STEPH: - Did you do a lot of research for the book?

TINA:I have done extensive research on other books but for this one, not mounds, as the story was more character and emotion than place driven. But I did do some research into my ghost, and the fires in Boston. Researched pirates a bit, certain ailments and the layout of Manors and some furniture. I'm of the firm belief that no matter how hard I try, someone will find a flaw in the research somewhere.

STEPH - What was the last movie you saw in the movie theatre?

TINA: Killers with Ashton K. and Katherine H. It was funny, but I'm of the mindset that there are just too many innuendos in movies that don't have to be there.

STEPH: Do you have any hobbies you'd like to share with us?

TINA: I like to sing and draw. Some of my doodles have been posted at my blog site. I like to garden, didn't say I was great at it, but I find it relaxing.

STEPH: - What was the last book you read?

TINA: Amanda Cabots, Scattered Pearls. It deals with a hard subject, but it was done well. I liked the story. It's the second in her Texas Dreams Series. The first, Paper Roses was pretty good too. Right now I'm bouncing between a couple of books when I find time, Shawna Williams, No Other and Maggie Brennan's, A Love of Her Own.

STEPH: - Where else can we find you on the Internet?

TINA: I am so well known, I'm at practically every site there is, except the dirty ones...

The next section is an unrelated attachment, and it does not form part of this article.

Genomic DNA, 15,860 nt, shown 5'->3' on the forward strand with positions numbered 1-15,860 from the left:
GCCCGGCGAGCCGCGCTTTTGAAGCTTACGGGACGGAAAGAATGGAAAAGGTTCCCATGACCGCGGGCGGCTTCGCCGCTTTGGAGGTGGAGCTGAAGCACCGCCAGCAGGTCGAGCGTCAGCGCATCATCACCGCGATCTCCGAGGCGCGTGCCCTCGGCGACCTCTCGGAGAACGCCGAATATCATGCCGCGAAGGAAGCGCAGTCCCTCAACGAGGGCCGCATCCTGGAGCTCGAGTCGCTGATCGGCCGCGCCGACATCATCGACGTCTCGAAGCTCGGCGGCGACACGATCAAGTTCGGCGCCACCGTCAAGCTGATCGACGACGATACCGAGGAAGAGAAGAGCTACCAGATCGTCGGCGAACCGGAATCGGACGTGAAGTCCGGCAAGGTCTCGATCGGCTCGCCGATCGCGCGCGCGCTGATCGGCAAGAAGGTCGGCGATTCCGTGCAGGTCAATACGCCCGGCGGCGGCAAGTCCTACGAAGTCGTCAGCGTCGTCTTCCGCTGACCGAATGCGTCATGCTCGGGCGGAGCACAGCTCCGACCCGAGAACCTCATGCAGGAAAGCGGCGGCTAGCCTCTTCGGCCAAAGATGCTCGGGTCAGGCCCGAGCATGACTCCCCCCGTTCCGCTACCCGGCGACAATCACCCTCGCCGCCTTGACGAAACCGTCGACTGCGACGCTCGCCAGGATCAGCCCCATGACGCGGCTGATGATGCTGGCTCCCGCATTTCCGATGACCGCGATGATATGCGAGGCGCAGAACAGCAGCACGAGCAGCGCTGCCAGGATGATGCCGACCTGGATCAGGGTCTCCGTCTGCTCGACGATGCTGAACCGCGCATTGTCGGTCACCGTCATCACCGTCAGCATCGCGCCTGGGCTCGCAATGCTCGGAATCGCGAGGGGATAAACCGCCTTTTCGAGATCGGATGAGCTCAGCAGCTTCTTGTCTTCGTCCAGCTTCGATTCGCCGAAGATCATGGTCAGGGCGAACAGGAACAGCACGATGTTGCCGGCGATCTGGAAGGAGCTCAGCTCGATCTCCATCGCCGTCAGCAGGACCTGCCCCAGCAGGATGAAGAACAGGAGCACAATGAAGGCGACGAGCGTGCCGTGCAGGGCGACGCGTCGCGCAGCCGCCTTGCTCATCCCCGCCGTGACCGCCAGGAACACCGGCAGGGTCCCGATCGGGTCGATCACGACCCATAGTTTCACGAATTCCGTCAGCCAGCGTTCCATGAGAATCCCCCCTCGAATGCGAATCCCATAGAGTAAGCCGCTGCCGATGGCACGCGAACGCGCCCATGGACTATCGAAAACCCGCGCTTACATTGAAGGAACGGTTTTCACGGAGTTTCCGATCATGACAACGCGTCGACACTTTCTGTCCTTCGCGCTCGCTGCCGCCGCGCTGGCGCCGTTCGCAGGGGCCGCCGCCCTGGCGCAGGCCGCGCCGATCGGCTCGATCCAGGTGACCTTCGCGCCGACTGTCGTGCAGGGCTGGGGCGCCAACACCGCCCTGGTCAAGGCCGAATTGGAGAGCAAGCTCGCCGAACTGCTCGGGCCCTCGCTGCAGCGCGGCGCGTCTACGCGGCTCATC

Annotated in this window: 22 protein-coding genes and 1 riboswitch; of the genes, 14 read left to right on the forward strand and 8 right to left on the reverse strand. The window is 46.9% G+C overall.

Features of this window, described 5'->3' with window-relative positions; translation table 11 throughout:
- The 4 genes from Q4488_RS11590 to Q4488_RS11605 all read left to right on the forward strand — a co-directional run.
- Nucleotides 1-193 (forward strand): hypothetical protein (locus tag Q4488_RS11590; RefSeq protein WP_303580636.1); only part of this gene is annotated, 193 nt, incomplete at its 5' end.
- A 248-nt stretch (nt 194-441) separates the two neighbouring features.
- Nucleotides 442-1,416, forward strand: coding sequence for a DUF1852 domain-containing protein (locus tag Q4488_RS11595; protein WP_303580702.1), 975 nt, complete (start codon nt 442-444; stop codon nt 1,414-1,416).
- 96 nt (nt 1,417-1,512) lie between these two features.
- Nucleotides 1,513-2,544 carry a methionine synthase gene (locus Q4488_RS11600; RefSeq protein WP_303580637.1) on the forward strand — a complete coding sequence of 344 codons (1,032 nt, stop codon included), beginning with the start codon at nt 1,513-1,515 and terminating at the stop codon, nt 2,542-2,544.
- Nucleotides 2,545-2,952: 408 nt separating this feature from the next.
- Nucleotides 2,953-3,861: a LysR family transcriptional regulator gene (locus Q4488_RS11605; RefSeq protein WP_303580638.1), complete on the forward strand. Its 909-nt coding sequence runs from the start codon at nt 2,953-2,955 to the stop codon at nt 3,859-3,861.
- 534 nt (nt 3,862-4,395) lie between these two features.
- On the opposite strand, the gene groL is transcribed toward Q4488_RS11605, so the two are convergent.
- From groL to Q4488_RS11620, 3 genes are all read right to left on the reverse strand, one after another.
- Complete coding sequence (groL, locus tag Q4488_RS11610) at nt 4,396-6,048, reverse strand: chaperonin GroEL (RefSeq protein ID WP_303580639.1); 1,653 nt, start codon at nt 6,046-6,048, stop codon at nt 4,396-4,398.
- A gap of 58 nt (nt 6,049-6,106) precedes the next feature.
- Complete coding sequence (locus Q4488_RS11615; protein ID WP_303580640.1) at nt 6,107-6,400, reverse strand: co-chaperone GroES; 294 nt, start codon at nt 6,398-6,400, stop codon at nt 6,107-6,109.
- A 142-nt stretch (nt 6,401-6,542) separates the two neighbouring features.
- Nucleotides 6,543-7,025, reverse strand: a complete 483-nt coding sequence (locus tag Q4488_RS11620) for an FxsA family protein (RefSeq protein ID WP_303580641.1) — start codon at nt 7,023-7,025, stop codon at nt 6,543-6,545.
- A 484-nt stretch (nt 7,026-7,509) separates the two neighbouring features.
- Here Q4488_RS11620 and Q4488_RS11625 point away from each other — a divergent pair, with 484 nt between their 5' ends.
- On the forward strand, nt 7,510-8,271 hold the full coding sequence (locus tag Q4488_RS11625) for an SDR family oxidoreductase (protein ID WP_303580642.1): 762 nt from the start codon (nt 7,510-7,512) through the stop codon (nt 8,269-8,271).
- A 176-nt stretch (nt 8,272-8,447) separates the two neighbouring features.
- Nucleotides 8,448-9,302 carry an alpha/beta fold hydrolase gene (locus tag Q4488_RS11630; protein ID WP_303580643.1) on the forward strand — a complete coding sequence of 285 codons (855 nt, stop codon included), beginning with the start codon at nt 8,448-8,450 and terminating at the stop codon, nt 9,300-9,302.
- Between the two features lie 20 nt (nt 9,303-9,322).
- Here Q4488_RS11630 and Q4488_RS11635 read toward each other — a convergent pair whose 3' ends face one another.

All kidding aside. The links below will help you track me down:

This link directs you to my website and will allow you to learn a bit more about me. By following the links Bits and Pieces and Touched By Mercy you can take a look at other books I'm working on.


To purchase my books:

Desert Breeze Publishing-




My Blogsite— http://tinapinson.blogspot.com
Thank you so much for giving me this opportunity to share my books and myself.

In honor of the release of In the Manor of the Ghost, I am running a contest for the entire month of June 2010. Giving away some pretty awesome gifts, if I must say so myself. Check out my blog for the particulars.


STEPH: Thanks for popping in today, Tina. It was nice having you.


  1. TINA--you must have a great imagination! Your plot sounds very good and unique. Pantster? Stephen King says he knows no other way to write, and how could he? He says that life doesn't have a plot, and we all just wing it as we live. In other words, we never know what tomorrow will bring, and when writing a novel, we don't know what the next page will bring. He has a point--only to a degree, but it's interesting. Celia

  2. I posted a comment earlier and haven't seen it come up yet. Anyway, thanks for coming by Celia. I am a panster. I try to plot and my imagination tends to shut down. I will do a little outline from my thoughts, but don't adhere to hard incase things change. Are you a pantsters or a plotter?

  3. Definitely a panster. And when I began writing, I'd never heard the term. I jurt begin with a sentence and take it from there. My characters usually come first--then I place them somewhere. Celia

  4. Can I be a combo of both. I really do need to plot things out. I usually go into panster mode in the middle of the novel and than back to plotter mode for the end.


  5. Some houses are fashioned out of our fears. I love that. This looks like a read to curl up with.

  6. Amber,

    And the walls of fear can take so long to break through. I'm so glad you came by. I hope you enjoy the book